Thursday, August 06, 2009

The Gates of Fatherhood for a Surgeon

It sits on the terasse Rodin in the magnificent Musee d'Orsay. Huge, imposing, eerie and beautiful. Not simply a single sculpture, Porte de l'Enfer is a collection of large and small pieces thrown together in a multi-car pileup of literature, art, vision, and passion. (A very thorough view is here --gigapan)

I saw it for the first time in 1984 at the Dallas Museum of Art, where a bronze casting was placed on the sidewalk as an imposing reminder of what Dante's Inferno has in store for us. It was visually arresting, but not something I really had a handle on.

By the time I was next up close and personal to the Gates of Hell, I had the advantage of having read a little bit, both about Rodin and Dante. Staring at the huge hunk of plaster in the Musee d'Orsay in 1992, it had more meaning to me, and there was a depth to the piece of work that I did not appreciate before. The Thinker, sitting atop the gates, which had previously been a stand-alone sculpture in my mind, could represent any number of people --- is it Adam? Rodin himself? Satan, patiently waiting like a summer camp counselor for a new crop of kids dropped off by their parents?

Older now, bearing the experiences that a graying man will inexorably collect like dust bunnies in an empty house, I think I appreciate the intricacies, the stories, the humanity and inhumanity on display in the Gates of Hell. In other words, the knowledge I sought out and the personal experiences I own have allowed me to gain a better understanding of a complex piece of artwork.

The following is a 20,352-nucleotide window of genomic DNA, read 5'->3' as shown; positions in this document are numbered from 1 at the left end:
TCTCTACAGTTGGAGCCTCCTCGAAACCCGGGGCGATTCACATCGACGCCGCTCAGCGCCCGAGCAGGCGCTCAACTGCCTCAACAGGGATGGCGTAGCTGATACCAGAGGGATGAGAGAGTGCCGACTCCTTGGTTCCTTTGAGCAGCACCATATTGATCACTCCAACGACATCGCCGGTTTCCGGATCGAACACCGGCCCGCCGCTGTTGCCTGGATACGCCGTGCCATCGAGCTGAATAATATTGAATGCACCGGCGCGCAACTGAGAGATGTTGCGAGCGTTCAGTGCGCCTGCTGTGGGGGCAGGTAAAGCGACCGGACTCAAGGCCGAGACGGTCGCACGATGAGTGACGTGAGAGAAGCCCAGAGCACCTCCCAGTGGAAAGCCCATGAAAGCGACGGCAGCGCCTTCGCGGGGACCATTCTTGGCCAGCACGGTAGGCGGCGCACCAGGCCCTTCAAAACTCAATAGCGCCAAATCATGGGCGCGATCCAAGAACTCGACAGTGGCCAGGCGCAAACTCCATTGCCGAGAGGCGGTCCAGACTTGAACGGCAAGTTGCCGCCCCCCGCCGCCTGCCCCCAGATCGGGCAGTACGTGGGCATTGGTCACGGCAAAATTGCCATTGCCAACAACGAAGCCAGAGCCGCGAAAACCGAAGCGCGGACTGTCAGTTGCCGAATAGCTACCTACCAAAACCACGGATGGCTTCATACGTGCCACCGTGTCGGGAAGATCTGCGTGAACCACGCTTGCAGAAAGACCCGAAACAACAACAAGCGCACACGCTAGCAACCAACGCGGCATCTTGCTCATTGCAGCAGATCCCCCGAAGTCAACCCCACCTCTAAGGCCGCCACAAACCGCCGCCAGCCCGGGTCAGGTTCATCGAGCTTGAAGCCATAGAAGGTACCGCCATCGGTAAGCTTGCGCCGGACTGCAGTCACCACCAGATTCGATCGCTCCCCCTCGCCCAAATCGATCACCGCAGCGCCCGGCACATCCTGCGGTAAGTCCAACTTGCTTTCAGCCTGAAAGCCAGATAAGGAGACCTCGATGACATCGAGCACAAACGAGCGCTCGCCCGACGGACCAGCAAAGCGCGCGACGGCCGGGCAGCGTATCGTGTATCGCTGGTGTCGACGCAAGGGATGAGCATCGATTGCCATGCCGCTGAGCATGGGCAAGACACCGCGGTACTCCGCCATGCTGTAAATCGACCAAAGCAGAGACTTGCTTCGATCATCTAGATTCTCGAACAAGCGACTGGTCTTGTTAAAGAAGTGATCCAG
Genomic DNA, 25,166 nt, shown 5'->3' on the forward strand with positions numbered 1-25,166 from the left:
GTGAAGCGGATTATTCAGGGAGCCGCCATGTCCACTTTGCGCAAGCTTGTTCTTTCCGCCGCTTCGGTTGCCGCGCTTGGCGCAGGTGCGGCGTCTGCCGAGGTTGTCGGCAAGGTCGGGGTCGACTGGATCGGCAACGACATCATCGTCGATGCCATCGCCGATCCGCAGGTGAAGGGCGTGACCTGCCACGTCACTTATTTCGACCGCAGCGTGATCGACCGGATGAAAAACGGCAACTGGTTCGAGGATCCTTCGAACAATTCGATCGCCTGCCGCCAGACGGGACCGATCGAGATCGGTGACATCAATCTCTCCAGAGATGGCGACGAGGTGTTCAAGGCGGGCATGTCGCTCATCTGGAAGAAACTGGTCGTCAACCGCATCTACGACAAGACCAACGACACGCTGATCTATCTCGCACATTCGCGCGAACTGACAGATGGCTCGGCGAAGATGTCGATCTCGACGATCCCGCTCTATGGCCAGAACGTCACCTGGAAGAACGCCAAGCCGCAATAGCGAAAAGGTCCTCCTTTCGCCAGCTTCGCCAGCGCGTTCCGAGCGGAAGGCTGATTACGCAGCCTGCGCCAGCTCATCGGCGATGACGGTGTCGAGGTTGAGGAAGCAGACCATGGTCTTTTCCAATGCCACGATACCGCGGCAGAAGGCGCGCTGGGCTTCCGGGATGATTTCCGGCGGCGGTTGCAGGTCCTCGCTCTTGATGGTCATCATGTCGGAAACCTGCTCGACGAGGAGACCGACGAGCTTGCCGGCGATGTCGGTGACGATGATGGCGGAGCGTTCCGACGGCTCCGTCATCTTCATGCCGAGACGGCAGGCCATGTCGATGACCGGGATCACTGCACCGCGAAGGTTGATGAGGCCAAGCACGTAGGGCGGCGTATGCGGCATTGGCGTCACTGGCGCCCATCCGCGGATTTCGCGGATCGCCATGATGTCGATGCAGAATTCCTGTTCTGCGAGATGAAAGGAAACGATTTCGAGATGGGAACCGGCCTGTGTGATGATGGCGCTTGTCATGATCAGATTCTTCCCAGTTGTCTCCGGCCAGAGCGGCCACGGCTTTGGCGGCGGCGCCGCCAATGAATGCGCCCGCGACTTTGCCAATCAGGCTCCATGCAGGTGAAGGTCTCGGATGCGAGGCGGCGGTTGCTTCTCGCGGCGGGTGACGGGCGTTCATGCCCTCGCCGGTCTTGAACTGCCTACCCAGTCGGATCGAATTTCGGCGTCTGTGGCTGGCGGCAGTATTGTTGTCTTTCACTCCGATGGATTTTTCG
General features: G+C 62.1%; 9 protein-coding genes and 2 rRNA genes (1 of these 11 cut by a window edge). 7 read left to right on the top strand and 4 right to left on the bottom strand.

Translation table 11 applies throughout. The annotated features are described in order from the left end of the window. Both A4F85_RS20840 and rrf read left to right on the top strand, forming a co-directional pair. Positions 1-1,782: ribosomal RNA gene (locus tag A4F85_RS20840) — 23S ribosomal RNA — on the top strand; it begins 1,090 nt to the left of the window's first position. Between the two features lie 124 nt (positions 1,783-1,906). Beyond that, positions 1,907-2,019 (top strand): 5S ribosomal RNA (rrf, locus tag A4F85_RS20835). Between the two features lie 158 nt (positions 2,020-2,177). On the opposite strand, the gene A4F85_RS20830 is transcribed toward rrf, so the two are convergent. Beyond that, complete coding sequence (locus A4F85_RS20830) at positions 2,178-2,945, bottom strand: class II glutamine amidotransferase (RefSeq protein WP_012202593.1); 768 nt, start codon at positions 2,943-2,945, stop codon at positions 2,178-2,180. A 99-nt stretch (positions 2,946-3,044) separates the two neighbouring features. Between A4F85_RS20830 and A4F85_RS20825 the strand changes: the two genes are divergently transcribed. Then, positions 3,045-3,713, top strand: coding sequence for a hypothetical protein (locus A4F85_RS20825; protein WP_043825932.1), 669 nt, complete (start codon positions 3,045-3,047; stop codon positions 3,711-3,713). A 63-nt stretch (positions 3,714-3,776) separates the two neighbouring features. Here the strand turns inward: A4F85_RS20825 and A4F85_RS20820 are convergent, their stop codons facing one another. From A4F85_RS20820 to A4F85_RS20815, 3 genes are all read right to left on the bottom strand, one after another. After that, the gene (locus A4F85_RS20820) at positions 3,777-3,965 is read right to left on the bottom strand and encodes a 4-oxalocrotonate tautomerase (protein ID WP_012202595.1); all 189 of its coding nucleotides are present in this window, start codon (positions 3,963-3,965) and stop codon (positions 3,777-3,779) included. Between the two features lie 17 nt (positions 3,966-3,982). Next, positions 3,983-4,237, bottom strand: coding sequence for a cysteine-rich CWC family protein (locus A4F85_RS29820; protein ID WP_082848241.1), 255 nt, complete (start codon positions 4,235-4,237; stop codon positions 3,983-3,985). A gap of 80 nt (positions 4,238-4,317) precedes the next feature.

This is hardly a new revelation --- the process of education is essentially built upon it. We rely on older and more experienced folks to teach us what they have learned, and the best teachers are those who have gained a deeper understanding of their subject over time. Yes, Father Bayhi, thirty years on I finally get it, and all of that Roman history you threw in during Latin class did sink in.

In a few weeks, the second of my children will traipse off to college, joining her sister. I couldn't be more proud, more excited, or in some respects more depressed and afraid. I have spent the last 21 years working on one side or the other of the Gates of Hell, sometimes acting as Virgil giving a grand tour of Dante's Inferno to those who will make it back to the land of the living, sometimes relegated to the role of Charon providing a final ferryboat ride. While at times this is exhilarating, it is also exhausting and emotionally taxing, and I fear that my daughters will be entering their college years with a view of me that is, well, less than cheerful. Will they see me as The Thinker, silently contemplating the unthinkable that inhabits the Gates which I cross so frequently? I certainly pray that will not be the case.

I hope instead that they will see a little bit of me in another Rodin sculpture --- that of Orpheus, known to the Greeks as the inventor of medicine and writing, as well as chief among poets and musicians.....I hope that I have been able to pass along a love for music and reading, and that maybe I know a thing or two about taking care of folks. In short, I hope that they see me as someone who still has something to offer as they mature.

As for how they think of SWIMBO and I, well, I'll once again hope they refer to Mr. Rodin: